The Good Analyst

A new book about the power of analysis to reconnect money to social value. Author Adrian Hornsby discusses why its essential to think about impact reporting now more than ever. 

A good analyst is, for me, one who analyses social or environmental good, as well as one who is skilful and, in this sense, good at doing it. But there is a third meaning too, as like a good Samaritan or a good witch, a good analyst can I believe be a force for good, with a moral power and a social impact all their own. By showing how and where good is taking place, the good analyst can drive energy, resources and capital toward it.  

I’m guessing most readers of this blog would roughly go along with this. And most would probably further agree that to do their work, good analysts need good tools, and that therefore establishing toolkits and methodologies is among the foremost tasks of our field. Unsurprisingly then perhaps, The Good Analyst is a response to this challenge. So how is it different to being “just another methodology”? Don’t we have enough!  

One distinctive aspect is its provenance. The Good Analyst is a publication of Investing for Good (IFG), which is the UK’s first FSA-regulated Community Interest Company. IFG is relatively unusual in the social-purpose sector in being orientated toward the “buy-side” of capital. Much of the impact research done to date has come from the “sell-side” — i.e. from organisations who work with charities and social enterprises on measuring, reporting and analysing their own impact. IFG is in a subtly different position. As a regulated adviser primarily to socially-motivated investors,[1] we needed a form of analysis that could sit on top of all the diverse kinds of impact being reported up from social-purpose organisations, and that could then relate them to each other, and to a common and consistent plane. This second-tier of analysis was where we focused our research energies, and where the new ideas were generated.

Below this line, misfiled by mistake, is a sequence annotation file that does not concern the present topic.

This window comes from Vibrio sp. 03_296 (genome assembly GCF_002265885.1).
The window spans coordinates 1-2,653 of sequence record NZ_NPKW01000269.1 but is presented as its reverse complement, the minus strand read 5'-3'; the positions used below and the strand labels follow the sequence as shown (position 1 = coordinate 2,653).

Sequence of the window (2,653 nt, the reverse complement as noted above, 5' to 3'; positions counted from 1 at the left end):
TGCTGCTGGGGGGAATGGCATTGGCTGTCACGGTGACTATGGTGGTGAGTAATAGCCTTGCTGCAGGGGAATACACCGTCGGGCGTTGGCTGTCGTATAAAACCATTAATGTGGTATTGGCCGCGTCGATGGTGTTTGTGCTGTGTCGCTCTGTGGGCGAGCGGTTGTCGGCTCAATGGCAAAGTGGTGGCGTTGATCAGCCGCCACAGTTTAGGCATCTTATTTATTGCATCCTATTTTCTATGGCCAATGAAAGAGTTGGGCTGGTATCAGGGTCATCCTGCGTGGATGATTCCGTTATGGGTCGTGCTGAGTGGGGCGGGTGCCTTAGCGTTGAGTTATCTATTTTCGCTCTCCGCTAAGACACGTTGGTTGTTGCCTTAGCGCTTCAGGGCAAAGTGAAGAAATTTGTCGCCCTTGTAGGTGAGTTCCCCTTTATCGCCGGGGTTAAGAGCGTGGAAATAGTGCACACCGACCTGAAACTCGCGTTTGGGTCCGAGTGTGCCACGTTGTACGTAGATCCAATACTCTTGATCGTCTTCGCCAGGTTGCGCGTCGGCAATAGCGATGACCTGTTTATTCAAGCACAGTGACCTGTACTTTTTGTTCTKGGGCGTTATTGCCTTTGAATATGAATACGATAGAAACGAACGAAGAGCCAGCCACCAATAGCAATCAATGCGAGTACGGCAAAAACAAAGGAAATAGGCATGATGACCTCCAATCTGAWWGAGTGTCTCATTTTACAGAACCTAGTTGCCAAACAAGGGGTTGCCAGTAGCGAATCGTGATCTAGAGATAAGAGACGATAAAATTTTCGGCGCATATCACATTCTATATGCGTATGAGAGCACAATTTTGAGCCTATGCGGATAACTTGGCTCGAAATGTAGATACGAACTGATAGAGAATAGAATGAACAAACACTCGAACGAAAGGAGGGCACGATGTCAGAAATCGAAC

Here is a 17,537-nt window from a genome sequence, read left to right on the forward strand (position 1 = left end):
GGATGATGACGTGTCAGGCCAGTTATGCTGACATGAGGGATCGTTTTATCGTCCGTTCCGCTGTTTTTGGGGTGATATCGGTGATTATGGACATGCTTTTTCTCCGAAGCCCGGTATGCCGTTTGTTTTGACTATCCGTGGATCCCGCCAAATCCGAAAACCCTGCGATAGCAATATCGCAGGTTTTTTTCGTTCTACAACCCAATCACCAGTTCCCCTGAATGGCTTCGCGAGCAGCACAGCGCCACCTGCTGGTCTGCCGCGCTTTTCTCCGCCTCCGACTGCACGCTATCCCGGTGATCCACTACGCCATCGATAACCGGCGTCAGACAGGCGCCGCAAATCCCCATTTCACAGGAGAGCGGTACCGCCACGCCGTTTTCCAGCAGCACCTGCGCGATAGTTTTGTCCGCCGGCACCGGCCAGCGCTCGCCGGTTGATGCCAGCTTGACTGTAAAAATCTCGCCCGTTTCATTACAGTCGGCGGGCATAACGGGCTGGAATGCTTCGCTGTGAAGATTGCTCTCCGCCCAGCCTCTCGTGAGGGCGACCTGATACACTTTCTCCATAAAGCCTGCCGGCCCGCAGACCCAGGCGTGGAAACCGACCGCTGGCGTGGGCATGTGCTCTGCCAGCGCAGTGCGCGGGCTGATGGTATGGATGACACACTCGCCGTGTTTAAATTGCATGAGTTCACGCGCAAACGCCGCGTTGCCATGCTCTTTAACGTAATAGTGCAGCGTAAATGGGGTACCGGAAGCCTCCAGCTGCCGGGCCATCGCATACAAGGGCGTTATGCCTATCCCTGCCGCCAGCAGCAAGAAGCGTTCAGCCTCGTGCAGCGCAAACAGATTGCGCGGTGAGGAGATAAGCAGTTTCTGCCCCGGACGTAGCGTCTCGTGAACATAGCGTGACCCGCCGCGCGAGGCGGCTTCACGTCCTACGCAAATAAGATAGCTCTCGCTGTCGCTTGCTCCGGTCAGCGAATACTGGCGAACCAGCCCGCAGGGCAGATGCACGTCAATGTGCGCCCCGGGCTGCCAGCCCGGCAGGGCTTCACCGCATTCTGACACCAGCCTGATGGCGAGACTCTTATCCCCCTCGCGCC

A good part of The Good Analyst is in essence a technical manual for performing second-tier analysis. It contains all the raw details for other impact analysts and thinkers to get their teeth into, learn from, tear apart, adapt for their own use, and so on. It also includes a set of guidelines for compatible primary impact reporting, which we believe to be in line with the emerging sense of common good principles and practice in this area.  

But analysis is something that comes steeped always in two kinds of information: firstly and most obviously, information relating to the object under analysis; but also, though often in more coded form, information about the methodology being used, and the thinking that drives it. Embedded within a methodology is, invariably, the philosophy of its inventors. And so to be transparent on this front, The Good Analyst opens with a far-reaching introduction, covering the models and concepts on which the system is built, and why. This draws on our wider research to flash out a lightning history of how impact and financial analysis each got to be where they are today, an overview of impact standards that can be beaten out among the various current methodologies, and a penetrating theory of analysis itself. This section, probably of greatest general interest, argues for the pivotal role impact analysis can play in reshaping the contemporary relationship between money, impact, and the society in which we live. At a time when society is rethinking its values quite seriously, we hope it can be a stimulating and helpful contribution to that process.    

Read The Good Analyst

1. Including all forms of financial intermediary as well as funds, foundations, funders and commissioners.

Adrian Hornsby is Head of Research at Investing for Good.  He is also the co-author of The Chinese Dream, a titanic and award-winning study of urbanisation in China, and its impact on the world’s biggest society. 

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